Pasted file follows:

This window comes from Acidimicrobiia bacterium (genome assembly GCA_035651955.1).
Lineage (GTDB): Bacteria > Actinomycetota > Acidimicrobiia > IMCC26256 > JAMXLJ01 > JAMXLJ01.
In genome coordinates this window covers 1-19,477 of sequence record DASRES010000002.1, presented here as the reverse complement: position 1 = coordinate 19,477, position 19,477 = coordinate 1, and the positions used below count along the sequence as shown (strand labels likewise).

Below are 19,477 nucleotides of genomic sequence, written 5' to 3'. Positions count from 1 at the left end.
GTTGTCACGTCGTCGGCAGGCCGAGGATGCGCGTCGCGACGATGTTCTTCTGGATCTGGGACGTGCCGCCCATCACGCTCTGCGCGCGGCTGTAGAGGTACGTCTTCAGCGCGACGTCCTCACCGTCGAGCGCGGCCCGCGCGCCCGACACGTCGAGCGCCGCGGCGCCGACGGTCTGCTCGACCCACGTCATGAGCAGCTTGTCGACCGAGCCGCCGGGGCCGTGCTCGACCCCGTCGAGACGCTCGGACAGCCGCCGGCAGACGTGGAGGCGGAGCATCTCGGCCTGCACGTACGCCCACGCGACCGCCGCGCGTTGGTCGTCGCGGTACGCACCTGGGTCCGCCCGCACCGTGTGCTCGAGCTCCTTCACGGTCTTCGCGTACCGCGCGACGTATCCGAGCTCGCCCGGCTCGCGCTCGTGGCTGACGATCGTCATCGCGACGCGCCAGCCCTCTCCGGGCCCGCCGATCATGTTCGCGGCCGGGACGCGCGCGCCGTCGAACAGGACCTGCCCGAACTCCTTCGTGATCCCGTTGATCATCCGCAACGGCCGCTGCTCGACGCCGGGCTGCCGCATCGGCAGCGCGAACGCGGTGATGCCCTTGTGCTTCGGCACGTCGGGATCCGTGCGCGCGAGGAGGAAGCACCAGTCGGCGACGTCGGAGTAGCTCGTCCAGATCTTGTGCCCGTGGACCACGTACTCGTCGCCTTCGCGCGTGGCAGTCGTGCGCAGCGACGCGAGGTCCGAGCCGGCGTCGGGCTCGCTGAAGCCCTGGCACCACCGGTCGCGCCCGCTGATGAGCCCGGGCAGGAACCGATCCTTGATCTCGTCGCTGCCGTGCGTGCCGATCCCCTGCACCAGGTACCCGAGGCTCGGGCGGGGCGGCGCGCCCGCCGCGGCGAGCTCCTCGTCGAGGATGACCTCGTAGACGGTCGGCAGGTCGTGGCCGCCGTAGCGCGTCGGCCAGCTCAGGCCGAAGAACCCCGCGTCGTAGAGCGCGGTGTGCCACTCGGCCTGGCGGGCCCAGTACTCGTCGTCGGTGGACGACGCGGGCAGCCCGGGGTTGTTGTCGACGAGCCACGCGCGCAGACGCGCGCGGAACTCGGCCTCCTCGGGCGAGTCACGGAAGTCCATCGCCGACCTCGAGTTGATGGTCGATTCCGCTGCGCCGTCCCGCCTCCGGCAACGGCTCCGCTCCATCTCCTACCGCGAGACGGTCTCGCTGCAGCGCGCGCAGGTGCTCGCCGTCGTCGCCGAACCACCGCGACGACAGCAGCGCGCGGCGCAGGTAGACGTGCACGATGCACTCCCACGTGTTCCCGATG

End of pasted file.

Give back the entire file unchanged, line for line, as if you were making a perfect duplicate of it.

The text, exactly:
This window comes from Acidimicrobiia bacterium (genome assembly GCA_035651955.1).
Lineage (GTDB): Bacteria > Actinomycetota > Acidimicrobiia > IMCC26256 > JAMXLJ01 > JAMXLJ01.
In genome coordinates this window covers 1-19,477 of sequence record DASRES010000002.1, presented here as the reverse complement: position 1 = coordinate 19,477, position 19,477 = coordinate 1, and the positions used below count along the sequence as shown (strand labels likewise).

Below are 19,477 nucleotides of genomic sequence, written 5' to 3'. Positions count from 1 at the left end.
GTTGTCACGTCGTCGGCAGGCCGAGGATGCGCGTCGCGACGATGTTCTTCTGGATCTGGGACGTGCCGCCCATCACGCTCTGCGCGCGGCTGTAGAGGTACGTCTTCAGCGCGACGTCCTCACCGTCGAGCGCGGCCCGCGCGCCCGACACGTCGAGCGCCGCGGCGCCGACGGTCTGCTCGACCCACGTCATGAGCAGCTTGTCGACCGAGCCGCCGGGGCCGTGCTCGACCCCGTCGAGACGCTCGGACAGCCGCCGGCAGACGTGGAGGCGGAGCATCTCGGCCTGCACGTACGCCCACGCGACCGCCGCGCGTTGGTCGTCGCGGTACGCACCTGGGTCCGCCCGCACCGTGTGCTCGAGCTCCTTCACGGTCTTCGCGTACCGCGCGACGTATCCGAGCTCGCCCGGCTCGCGCTCGTGGCTGACGATCGTCATCGCGACGCGCCAGCCCTCTCCGGGCCCGCCGATCATGTTCGCGGCCGGGACGCGCGCGCCGTCGAACAGGACCTGCCCGAACTCCTTCGTGATCCCGTTGATCATCCGCAACGGCCGCTGCTCGACGCCGGGCTGCCGCATCGGCAGCGCGAACGCGGTGATGCCCTTGTGCTTCGGCACGTCGGGATCCGTGCGCGCGAGGAGGAAGCACCAGTCGGCGACGTCGGAGTAGCTCGTCCAGATCTTGTGCCCGTGGACCACGTACTCGTCGCCTTCGCGCGTGGCAGTCGTGCGCAGCGACGCGAGGTCCGAGCCGGCGTCGGGCTCGCTGAAGCCCTGGCACCACCGGTCGCGCCCGCTGATGAGCCCGGGCAGGAACCGATCCTTGATCTCGTCGCTGCCGTGCGTGCCGATCCCCTGCACCAGGTACCCGAGGCTCGGGCGGGGCGGCGCGCCCGCCGCGGCGAGCTCCTCGTCGAGGATGACCTCGTAGACGGTCGGCAGGTCGTGGCCGCCGTAGCGCGTCGGCCAGCTCAGGCCGAAGAACCCCGCGTCGTAGAGCGCGGTGTGCCACTCGGCCTGGCGGGCCCAGTACTCGTCGTCGGTGGACGACGCGGGCAGCCCGGGGTTGTTGTCGACGAGCCACGCGCGCAGACGCGCGCGGAACTCGGCCTCCTCGGGCGAGTCACGGAAGTCCATCGCCGACCTCGAGTTGATGGTCGATTCCGCTGCGCCGTCCCGCCTCCGGCAACGGCTCCGCTCCATCTCCTACCGCGAGACGGTCTCGCTGCAGCGCGCGCAGGTGCTCGCCGTCGTCGCCGAACCACCGCGACGACAGCAGCGCGCGGCGCAGGTAGACGTGCACGATGCACTCCCACGTGTTCCCGATG